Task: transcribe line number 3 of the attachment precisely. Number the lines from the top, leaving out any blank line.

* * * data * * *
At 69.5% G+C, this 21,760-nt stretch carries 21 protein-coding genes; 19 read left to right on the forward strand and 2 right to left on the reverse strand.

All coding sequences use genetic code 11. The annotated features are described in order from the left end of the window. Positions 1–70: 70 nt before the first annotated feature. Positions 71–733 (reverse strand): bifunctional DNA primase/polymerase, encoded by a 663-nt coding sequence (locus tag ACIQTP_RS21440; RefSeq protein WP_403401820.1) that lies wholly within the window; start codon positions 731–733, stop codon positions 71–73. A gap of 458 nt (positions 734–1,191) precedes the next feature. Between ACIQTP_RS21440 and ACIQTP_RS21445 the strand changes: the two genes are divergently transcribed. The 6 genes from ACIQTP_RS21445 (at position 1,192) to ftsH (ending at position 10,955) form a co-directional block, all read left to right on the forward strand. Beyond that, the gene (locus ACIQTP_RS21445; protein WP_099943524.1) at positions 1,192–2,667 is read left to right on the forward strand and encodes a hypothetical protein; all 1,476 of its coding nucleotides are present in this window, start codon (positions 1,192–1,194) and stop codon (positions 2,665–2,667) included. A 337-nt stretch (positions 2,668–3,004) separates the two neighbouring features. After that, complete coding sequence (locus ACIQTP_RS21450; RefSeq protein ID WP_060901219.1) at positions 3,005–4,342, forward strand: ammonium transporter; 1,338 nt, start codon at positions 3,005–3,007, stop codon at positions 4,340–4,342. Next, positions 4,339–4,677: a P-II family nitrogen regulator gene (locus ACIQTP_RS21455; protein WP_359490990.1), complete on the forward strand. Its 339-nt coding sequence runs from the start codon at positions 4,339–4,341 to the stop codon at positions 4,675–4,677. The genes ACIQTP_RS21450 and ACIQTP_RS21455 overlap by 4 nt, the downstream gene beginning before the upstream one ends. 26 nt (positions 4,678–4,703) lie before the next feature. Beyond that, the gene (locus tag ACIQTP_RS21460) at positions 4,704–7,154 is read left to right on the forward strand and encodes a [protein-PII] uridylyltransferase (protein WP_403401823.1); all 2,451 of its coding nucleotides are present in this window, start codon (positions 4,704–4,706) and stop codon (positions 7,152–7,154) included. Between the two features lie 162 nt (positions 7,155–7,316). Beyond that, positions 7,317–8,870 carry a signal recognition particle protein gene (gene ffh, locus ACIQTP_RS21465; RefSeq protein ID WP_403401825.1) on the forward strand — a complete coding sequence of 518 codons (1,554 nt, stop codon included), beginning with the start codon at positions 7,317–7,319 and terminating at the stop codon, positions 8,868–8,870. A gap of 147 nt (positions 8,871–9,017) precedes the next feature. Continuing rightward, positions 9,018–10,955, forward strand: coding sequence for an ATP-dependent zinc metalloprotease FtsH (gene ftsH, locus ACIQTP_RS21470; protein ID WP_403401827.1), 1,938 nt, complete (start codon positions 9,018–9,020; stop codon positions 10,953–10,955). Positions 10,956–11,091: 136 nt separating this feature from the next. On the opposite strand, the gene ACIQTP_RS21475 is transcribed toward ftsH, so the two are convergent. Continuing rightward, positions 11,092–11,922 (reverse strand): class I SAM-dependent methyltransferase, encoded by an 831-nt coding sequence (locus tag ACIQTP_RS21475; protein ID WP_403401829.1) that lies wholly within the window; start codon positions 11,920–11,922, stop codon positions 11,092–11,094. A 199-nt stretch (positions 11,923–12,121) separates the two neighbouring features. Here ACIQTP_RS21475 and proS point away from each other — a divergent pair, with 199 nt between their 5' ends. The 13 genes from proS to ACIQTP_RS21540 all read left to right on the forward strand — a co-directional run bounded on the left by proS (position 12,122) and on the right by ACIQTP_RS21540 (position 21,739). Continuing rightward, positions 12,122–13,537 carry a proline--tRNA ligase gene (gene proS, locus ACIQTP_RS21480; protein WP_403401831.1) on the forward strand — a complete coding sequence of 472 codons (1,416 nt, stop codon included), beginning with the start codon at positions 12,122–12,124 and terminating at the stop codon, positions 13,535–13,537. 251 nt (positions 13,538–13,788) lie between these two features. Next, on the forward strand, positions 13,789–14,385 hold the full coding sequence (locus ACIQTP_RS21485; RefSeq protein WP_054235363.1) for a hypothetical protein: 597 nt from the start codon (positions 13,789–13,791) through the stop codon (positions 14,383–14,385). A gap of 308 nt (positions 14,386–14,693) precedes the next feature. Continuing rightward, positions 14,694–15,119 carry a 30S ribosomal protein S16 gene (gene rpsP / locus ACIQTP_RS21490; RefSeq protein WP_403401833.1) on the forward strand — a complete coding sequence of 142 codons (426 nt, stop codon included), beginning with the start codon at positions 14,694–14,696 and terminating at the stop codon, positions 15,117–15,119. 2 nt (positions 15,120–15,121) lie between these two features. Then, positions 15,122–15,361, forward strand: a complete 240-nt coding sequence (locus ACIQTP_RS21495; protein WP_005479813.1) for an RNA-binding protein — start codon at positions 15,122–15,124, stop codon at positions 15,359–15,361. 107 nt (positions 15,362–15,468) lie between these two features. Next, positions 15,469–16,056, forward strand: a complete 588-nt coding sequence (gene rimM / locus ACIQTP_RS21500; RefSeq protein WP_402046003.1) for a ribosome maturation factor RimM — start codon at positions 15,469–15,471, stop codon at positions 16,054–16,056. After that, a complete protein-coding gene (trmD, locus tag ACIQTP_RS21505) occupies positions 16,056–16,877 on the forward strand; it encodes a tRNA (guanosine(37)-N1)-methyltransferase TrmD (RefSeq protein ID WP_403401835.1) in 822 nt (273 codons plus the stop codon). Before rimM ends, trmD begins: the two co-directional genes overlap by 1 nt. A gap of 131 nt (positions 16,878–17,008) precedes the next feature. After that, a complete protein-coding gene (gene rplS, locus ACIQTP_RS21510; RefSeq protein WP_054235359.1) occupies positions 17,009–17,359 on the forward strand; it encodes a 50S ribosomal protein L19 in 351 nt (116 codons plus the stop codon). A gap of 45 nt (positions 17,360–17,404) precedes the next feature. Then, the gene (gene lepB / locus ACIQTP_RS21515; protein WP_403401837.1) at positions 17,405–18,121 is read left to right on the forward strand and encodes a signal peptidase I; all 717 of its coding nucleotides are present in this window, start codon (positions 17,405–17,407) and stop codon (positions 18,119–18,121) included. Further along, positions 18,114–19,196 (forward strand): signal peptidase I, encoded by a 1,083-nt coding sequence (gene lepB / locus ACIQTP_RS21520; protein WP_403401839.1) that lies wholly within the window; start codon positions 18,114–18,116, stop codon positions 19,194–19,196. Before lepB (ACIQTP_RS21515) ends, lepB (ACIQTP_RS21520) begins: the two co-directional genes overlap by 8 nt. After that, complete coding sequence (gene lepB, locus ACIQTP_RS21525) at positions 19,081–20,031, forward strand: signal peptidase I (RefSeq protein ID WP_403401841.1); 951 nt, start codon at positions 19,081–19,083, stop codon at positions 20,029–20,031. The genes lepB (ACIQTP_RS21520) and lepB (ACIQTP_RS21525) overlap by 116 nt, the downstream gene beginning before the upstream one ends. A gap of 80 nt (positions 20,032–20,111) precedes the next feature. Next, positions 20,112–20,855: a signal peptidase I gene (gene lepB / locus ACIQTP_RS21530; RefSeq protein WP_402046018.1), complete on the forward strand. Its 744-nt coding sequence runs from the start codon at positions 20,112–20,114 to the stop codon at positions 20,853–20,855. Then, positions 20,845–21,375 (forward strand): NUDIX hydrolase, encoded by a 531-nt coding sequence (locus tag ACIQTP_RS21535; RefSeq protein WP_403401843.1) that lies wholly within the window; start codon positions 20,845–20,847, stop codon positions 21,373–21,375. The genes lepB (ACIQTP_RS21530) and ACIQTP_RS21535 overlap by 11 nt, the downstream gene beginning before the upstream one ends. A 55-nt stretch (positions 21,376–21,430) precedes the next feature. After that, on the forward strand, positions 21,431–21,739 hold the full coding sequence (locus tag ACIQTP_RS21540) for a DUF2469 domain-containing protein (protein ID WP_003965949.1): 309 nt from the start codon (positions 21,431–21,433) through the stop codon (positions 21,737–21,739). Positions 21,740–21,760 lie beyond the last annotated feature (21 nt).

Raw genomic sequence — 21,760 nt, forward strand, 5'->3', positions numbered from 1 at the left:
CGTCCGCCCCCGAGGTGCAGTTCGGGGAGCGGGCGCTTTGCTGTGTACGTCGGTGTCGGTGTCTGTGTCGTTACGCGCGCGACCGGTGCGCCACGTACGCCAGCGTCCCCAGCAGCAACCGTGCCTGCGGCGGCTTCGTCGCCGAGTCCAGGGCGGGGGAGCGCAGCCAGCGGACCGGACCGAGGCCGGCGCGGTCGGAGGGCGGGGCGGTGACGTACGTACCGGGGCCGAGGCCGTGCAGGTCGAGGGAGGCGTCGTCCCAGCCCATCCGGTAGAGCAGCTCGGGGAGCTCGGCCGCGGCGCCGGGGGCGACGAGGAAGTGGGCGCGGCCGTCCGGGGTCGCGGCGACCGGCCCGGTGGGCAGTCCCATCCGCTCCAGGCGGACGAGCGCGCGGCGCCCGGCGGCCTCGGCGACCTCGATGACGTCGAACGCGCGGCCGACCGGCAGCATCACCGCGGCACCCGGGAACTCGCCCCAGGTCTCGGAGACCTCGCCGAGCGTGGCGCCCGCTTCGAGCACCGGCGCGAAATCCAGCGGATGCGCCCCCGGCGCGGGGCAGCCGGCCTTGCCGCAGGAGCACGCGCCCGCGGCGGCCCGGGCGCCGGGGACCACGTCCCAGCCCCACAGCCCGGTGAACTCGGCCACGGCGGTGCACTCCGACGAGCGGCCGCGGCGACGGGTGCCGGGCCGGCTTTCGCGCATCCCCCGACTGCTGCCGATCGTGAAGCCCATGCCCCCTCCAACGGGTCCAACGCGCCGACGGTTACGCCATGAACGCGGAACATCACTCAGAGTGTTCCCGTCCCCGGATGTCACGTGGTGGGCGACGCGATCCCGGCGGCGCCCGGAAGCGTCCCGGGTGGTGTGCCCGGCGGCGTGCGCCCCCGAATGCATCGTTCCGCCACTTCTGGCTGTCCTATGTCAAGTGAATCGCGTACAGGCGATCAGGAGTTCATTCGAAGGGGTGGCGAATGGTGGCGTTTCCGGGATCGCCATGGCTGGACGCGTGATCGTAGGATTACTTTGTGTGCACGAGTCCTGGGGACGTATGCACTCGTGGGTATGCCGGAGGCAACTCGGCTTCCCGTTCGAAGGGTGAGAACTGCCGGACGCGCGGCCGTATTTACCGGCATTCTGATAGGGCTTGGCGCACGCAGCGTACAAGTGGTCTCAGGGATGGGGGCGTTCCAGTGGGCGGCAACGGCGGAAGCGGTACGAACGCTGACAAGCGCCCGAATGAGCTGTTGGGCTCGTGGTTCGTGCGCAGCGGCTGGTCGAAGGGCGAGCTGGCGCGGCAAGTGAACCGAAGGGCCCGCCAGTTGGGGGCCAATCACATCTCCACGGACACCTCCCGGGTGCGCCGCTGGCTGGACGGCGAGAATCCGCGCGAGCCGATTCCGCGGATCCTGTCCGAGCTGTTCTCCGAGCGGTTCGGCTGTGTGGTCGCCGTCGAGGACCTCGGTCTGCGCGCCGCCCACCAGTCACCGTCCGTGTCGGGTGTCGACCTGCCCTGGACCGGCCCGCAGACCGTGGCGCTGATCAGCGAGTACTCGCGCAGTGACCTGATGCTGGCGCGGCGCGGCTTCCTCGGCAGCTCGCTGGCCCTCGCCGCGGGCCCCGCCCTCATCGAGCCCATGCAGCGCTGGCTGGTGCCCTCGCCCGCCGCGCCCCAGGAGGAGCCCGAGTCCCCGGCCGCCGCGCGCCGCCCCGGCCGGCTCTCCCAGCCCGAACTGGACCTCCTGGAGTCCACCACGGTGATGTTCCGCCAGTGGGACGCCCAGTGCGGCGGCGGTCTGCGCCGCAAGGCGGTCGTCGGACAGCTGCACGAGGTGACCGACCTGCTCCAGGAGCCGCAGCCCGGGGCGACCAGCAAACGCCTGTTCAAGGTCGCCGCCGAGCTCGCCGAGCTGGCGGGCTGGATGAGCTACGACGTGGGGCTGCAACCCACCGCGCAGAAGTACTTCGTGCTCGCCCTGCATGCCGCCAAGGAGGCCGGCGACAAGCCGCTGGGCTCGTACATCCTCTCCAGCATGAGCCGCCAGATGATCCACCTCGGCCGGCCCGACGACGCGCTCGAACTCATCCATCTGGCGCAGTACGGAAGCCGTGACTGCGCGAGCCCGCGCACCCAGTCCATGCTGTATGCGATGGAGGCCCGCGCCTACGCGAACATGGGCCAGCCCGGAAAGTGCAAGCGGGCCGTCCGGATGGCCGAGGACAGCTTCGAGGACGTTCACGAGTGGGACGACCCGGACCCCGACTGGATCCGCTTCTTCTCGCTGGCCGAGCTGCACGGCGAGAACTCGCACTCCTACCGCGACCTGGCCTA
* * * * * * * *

Raw genomic sequence — 21,760 nt, forward strand, 5'->3', positions numbered from 1 at the left: